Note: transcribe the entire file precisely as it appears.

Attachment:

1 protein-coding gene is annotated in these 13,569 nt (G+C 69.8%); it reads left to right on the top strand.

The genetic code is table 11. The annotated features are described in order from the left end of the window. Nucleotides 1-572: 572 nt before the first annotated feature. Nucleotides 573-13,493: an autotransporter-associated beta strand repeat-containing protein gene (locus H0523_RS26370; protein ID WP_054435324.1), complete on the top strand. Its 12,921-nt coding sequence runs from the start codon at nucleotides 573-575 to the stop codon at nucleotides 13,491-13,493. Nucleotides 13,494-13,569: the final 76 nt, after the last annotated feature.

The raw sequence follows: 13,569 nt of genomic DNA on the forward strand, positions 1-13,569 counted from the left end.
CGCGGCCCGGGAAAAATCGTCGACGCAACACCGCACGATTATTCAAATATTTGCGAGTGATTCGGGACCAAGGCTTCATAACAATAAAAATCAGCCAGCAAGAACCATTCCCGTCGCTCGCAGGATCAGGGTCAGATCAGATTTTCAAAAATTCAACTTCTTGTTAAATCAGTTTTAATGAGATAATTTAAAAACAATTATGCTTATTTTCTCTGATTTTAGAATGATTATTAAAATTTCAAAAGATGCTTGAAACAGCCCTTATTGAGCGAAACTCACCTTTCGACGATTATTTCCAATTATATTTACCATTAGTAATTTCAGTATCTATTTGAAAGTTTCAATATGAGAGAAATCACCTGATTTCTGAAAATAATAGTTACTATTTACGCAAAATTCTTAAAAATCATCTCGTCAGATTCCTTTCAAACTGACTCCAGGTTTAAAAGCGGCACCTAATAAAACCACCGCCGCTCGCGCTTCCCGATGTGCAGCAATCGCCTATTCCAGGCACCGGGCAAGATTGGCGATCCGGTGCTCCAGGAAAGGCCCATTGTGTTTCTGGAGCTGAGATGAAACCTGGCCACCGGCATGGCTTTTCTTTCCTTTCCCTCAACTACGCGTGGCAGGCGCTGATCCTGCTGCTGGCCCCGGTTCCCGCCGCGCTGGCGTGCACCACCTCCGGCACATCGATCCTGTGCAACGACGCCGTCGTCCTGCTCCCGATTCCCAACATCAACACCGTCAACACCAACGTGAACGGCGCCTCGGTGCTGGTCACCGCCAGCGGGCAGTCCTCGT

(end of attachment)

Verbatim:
1 protein-coding gene is annotated in these 13,569 nt (G+C 69.8%); it reads left to right on the top strand.

The genetic code is table 11. The annotated features are described in order from the left end of the window. Nucleotides 1-572: 572 nt before the first annotated feature. Nucleotides 573-13,493: an autotransporter-associated beta strand repeat-containing protein gene (locus H0523_RS26370; protein ID WP_054435324.1), complete on the top strand. Its 12,921-nt coding sequence runs from the start codon at nucleotides 573-575 to the stop codon at nucleotides 13,491-13,493. Nucleotides 13,494-13,569: the final 76 nt, after the last annotated feature.

The raw sequence follows: 13,569 nt of genomic DNA on the forward strand, positions 1-13,569 counted from the left end.
CGCGGCCCGGGAAAAATCGTCGACGCAACACCGCACGATTATTCAAATATTTGCGAGTGATTCGGGACCAAGGCTTCATAACAATAAAAATCAGCCAGCAAGAACCATTCCCGTCGCTCGCAGGATCAGGGTCAGATCAGATTTTCAAAAATTCAACTTCTTGTTAAATCAGTTTTAATGAGATAATTTAAAAACAATTATGCTTATTTTCTCTGATTTTAGAATGATTATTAAAATTTCAAAAGATGCTTGAAACAGCCCTTATTGAGCGAAACTCACCTTTCGACGATTATTTCCAATTATATTTACCATTAGTAATTTCAGTATCTATTTGAAAGTTTCAATATGAGAGAAATCACCTGATTTCTGAAAATAATAGTTACTATTTACGCAAAATTCTTAAAAATCATCTCGTCAGATTCCTTTCAAACTGACTCCAGGTTTAAAAGCGGCACCTAATAAAACCACCGCCGCTCGCGCTTCCCGATGTGCAGCAATCGCCTATTCCAGGCACCGGGCAAGATTGGCGATCCGGTGCTCCAGGAAAGGCCCATTGTGTTTCTGGAGCTGAGATGAAACCTGGCCACCGGCATGGCTTTTCTTTCCTTTCCCTCAACTACGCGTGGCAGGCGCTGATCCTGCTGCTGGCCCCGGTTCCCGCCGCGCTGGCGTGCACCACCTCCGGCACATCGATCCTGTGCAACGACGCCGTCGTCCTGCTCCCGATTCCCAACATCAACACCGTCAACACCAACGTGAACGGCGCCTCGGTGCTGGTCACCGCCAGCGGGCAGTCCTCGT